Baton Rouge (from the French bâton rouge), pronounced /ˈbætn ˈɹuːʒ/ in English, and concert hall--and the promoter of a rock concert held there ignored the foreseeable risk foreseeable risk n. a danger which a reasonable person should anticipate as the result from his/her actions. Foreseeable risk is a common affirmative defense put up as a response by defendants in lawsuits for negligence. of harm by keeping the house lights off at intermission. The court found that they breached their duty of care to a woman who fell in a dark hallway at a time when they should have reasonably expected patrons to visit the snack bar or restrooms. (17)
The crowd security company. The security company's ability to foresee harm should be informed by the history of problems at other, similar events. In the West Virginia West Virginia, E central state of the United States. It is bordered by Pennsylvania and Maryland (N), Virginia (E and S), and Kentucky and, across the Ohio R., Ohio (W). Facts and Figures
Area, 24,181 sq mi (62,629 sq km). Pop. wrestling case, for example, the head of file security company admitted that, based on his experience with professional wrestling shows, even he thought the 12 security guards his company provided were not enough. (18)
An early request for production should yield any personnel-training manual, policy and procedure guide, and hiring criteria. If a gym membership and an impressive physique are enough to get hired for a concert security job, the jury should know that this is the extent of the security company's regard for concertgoers' safety. If the event was videotaped, either by the promoter or someone in the crowd, the footage will show how difficult it is t0r a security person standing outside the festival seating area to see if someone is being hurt inside.
The artist. The artist's duty of care is based on the grim history of festival seating. After hundreds of deaths and thousands of crowd crush injuries, no performer can credibly say that such occurrences are unforeseeable Un`fore`see´a`ble
a. 1. Incapable of being foreseen.
Adj. 1. unforeseeable - incapable of being anticipated; "unforeseeable consequences"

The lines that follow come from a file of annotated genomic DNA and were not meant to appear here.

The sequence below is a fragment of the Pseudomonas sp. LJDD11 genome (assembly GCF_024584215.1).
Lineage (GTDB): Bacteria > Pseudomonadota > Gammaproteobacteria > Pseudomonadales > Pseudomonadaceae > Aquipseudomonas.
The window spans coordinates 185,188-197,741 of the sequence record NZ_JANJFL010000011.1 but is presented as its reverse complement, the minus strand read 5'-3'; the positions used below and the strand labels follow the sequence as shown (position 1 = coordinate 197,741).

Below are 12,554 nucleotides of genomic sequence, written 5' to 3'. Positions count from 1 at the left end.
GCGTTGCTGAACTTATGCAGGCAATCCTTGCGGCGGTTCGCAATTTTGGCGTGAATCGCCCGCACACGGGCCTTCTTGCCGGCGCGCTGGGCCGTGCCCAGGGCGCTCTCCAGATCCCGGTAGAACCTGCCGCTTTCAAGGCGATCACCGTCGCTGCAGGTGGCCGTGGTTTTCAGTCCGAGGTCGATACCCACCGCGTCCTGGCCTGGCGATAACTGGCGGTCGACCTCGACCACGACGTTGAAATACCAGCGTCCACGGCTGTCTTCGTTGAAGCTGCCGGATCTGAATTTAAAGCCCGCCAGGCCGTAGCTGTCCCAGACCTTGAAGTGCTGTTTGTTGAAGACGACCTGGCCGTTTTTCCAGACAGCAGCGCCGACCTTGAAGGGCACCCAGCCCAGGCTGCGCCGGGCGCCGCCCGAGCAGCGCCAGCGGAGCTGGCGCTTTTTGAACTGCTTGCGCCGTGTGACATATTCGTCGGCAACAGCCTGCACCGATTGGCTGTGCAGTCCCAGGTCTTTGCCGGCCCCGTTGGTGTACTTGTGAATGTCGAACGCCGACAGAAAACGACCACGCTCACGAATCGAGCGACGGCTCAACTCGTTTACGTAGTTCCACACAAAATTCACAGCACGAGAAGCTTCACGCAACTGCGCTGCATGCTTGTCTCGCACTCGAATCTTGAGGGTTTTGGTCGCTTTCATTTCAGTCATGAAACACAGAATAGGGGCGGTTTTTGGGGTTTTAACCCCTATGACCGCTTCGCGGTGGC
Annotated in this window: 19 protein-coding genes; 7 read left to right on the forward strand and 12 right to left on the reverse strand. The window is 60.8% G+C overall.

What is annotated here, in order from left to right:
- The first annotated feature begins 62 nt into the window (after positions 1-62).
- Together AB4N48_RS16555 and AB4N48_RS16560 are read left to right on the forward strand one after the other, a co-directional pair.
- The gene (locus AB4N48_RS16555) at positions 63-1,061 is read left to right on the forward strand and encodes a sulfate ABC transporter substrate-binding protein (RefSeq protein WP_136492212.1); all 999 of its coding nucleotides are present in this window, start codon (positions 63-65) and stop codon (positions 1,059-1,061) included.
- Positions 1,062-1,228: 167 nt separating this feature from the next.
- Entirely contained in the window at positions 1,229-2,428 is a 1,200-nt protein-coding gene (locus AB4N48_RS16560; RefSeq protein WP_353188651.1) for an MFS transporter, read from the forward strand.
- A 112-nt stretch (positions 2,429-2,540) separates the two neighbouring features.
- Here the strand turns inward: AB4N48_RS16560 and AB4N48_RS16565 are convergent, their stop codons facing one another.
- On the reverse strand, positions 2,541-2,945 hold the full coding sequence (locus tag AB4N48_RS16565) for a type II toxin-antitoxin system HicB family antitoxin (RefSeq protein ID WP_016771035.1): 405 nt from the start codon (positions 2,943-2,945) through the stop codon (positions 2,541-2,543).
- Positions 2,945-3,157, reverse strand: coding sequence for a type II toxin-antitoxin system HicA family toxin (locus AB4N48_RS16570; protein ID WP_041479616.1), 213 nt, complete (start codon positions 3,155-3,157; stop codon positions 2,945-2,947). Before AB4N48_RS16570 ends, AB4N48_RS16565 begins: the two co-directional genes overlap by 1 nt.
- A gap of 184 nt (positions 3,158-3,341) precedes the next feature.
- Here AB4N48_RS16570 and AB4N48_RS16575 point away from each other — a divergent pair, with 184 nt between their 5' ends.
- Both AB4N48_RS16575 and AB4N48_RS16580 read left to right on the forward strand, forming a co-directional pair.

unpredictable - not capable of being foretold
As a practical matter, performance contracts contain the occasional nugget Nugget
A 15 year Gold FHLMC (Freddie Mac) bond; similar to a Dwarf. regarding the duty of care. In a pending federal case, for example, a rider to the contract between the artist and the promoter states that the promoter assumes the duty of protecting the producer, the artist, and the patrons. But the artist did not pass his entire duty of care to the promoter. The same rider defines breach of contract and lists inadequate security as a breach. If the artist or his crew had decided that security was insufficient, he could have refused to perform. (19)
Denying the performer's motion to dismiss based on the absence of a duty of care to his fans, the district court made two significant observations: "The duty turns on the nature of the contractual duty and the 'special relationship' created between the tortfeasor A wrongdoer; an individual who commits a wrongful act that injures another and for which the law provides a legal right to seek relief; a defendant in a civil tort action. Cross-references
tortfeasor n. and the injured party Noun 1. injured party - someone injured or killed in an accident
victim - an unfortunate person who suffers from some adverse circumstance . There is no categorical bar against imposing a duty on a singer to a concertgoer con·cert·go·er
One who attends a concert.
concert·going adj. ." (20)
In other words Adv. 1. in other words - otherwise stated; "in other words, we are broke"
put differently , although the performer might argue that he stopped playing once it was obvious from the screaming and crying that people were getting hurt, the fact that he did not exercise the authority negotiated for him in his own contract is itself compelling evidence that he breached his duty of care.